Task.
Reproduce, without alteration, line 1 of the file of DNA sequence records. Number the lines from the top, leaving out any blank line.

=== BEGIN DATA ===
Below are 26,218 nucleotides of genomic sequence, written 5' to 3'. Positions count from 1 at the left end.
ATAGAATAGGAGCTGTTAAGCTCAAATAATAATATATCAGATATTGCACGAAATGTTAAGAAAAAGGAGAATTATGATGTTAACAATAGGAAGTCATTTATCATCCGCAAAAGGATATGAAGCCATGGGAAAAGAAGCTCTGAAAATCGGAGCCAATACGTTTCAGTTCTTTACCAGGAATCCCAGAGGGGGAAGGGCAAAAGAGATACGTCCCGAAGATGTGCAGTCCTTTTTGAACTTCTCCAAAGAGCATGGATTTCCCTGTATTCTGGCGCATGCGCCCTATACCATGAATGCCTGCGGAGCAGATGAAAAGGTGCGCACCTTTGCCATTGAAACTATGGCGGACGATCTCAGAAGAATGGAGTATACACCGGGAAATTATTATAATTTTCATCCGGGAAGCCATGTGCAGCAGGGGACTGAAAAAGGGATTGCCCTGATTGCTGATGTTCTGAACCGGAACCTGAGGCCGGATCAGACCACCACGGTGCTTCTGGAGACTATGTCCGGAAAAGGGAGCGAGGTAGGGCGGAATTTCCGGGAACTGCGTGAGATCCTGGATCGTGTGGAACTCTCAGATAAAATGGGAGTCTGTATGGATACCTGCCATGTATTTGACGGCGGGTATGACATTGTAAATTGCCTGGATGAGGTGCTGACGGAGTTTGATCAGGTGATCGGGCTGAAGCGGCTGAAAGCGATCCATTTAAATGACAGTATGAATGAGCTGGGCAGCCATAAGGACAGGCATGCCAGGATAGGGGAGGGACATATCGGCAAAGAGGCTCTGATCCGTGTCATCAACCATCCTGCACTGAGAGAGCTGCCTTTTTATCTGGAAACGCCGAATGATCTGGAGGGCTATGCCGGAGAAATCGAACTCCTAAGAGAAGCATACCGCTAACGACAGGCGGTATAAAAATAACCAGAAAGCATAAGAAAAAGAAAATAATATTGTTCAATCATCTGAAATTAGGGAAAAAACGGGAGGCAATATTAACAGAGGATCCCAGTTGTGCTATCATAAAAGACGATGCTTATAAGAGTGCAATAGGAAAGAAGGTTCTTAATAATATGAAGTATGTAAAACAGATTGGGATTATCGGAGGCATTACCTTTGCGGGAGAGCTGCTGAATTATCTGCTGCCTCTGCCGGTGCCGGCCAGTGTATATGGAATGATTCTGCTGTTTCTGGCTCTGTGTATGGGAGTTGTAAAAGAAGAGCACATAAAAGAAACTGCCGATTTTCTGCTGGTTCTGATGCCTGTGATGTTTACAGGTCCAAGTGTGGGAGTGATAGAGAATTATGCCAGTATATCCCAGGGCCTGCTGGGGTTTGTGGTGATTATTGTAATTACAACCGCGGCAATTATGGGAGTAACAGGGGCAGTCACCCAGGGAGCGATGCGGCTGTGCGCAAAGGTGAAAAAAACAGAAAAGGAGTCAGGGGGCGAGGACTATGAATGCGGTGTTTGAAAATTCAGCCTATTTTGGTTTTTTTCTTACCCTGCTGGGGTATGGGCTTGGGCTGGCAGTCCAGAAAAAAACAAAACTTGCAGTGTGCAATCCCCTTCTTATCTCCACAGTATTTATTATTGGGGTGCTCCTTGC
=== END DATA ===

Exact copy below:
Below are 26,218 nucleotides of genomic sequence, written 5' to 3'. Positions count from 1 at the left end.